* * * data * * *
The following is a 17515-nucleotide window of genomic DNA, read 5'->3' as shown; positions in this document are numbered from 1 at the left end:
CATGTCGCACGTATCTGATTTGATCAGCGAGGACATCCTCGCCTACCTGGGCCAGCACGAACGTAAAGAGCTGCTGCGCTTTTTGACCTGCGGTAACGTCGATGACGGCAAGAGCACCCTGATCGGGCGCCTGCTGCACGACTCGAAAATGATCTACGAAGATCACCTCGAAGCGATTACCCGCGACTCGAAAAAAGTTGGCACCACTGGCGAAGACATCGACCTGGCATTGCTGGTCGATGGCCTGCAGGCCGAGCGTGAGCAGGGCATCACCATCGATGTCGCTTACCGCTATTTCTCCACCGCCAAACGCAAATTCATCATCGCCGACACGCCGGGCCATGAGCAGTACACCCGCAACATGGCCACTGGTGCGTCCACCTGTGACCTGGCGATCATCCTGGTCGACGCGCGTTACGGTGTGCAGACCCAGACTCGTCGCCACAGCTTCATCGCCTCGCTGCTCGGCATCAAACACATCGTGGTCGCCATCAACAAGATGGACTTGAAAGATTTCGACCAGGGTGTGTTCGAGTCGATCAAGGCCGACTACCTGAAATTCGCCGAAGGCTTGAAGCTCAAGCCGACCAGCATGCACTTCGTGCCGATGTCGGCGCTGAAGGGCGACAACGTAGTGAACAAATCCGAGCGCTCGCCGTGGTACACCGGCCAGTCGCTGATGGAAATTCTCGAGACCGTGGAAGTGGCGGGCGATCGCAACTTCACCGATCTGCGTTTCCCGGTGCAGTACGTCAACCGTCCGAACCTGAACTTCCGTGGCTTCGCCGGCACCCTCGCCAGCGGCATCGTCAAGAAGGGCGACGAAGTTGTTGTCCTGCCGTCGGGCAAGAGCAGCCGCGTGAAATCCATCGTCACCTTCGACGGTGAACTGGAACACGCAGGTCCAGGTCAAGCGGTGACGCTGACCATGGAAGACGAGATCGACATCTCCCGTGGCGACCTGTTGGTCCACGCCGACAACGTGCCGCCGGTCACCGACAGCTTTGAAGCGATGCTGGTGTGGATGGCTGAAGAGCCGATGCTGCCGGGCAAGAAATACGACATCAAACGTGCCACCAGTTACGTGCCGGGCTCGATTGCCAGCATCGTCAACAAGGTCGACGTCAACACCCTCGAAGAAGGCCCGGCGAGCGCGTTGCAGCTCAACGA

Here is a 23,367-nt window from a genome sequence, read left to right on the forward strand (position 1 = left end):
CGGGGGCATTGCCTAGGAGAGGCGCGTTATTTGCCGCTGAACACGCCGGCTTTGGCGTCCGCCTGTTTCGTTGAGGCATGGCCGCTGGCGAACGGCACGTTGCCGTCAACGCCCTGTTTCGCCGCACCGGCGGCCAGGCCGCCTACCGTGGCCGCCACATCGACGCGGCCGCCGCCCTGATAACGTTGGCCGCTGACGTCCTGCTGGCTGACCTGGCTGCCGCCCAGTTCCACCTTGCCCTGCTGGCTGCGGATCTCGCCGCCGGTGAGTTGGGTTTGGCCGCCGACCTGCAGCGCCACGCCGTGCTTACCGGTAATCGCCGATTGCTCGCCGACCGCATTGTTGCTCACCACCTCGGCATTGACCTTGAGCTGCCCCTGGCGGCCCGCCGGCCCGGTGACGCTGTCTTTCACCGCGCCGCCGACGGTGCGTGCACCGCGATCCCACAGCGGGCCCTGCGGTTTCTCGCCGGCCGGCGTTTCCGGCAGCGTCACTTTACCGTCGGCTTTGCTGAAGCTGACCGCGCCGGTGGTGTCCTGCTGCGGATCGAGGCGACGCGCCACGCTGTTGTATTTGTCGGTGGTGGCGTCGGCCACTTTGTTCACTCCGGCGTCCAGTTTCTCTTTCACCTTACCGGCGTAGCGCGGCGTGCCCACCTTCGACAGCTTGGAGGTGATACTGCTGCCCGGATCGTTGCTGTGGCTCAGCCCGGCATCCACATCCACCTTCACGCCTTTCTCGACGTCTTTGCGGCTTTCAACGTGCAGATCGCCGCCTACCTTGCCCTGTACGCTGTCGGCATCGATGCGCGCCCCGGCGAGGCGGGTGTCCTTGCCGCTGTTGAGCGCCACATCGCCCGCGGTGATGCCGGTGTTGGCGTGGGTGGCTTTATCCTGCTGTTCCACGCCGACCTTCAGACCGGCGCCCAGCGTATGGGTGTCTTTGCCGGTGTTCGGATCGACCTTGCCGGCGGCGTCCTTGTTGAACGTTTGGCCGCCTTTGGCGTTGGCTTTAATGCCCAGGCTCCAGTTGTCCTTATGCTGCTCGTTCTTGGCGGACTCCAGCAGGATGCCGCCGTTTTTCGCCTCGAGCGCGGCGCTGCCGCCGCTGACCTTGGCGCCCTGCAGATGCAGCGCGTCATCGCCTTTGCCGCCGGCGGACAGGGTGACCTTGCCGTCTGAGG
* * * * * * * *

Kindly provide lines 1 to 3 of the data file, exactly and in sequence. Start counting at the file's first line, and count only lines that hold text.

The following is a 17515-nucleotide window of genomic DNA, read 5'->3' as shown; positions in this document are numbered from 1 at the left end:
CATGTCGCACGTATCTGATTTGATCAGCGAGGACATCCTCGCCTACCTGGGCCAGCACGAACGTAAAGAGCTGCTGCGCTTTTTGACCTGCGGTAACGTCGATGACGGCAAGAGCACCCTGATCGGGCGCCTGCTGCACGACTCGAAAATGATCTACGAAGATCACCTCGAAGCGATTACCCGCGACTCGAAAAAAGTTGGCACCACTGGCGAAGACATCGACCTGGCATTGCTGGTCGATGGCCTGCAGGCCGAGCGTGAGCAGGGCATCACCATCGATGTCGCTTACCGCTATTTCTCCACCGCCAAACGCAAATTCATCATCGCCGACACGCCGGGCCATGAGCAGTACACCCGCAACATGGCCACTGGTGCGTCCACCTGTGACCTGGCGATCATCCTGGTCGACGCGCGTTACGGTGTGCAGACCCAGACTCGTCGCCACAGCTTCATCGCCTCGCTGCTCGGCATCAAACACATCGTGGTCGCCATCAACAAGATGGACTTGAAAGATTTCGACCAGGGTGTGTTCGAGTCGATCAAGGCCGACTACCTGAAATTCGCCGAAGGCTTGAAGCTCAAGCCGACCAGCATGCACTTCGTGCCGATGTCGGCGCTGAAGGGCGACAACGTAGTGAACAAATCCGAGCGCTCGCCGTGGTACACCGGCCAGTCGCTGATGGAAATTCTCGAGACCGTGGAAGTGGCGGGCGATCGCAACTTCACCGATCTGCGTTTCCCGGTGCAGTACGTCAACCGTCCGAACCTGAACTTCCGTGGCTTCGCCGGCACCCTCGCCAGCGGCATCGTCAAGAAGGGCGACGAAGTTGTTGTCCTGCCGTCGGGCAAGAGCAGCCGCGTGAAATCCATCGTCACCTTCGACGGTGAACTGGAACACGCAGGTCCAGGTCAAGCGGTGACGCTGACCATGGAAGACGAGATCGACATCTCCCGTGGCGACCTGTTGGTCCACGCCGACAACGTGCCGCCGGTCACCGACAGCTTTGAAGCGATGCTGGTGTGGATGGCTGAAGAGCCGATGCTGCCGGGCAAGAAATACGACATCAAACGTGCCACCAGTTACGTGCCGGGCTCGATTGCCAGCATCGTCAACAAGGTCGACGTCAACACCCTCGAAGAAGGCCCGGCGAGCGCGTTGCAGCTCAACGA

Here is a 23,367-nt window from a genome sequence, read left to right on the forward strand (position 1 = left end):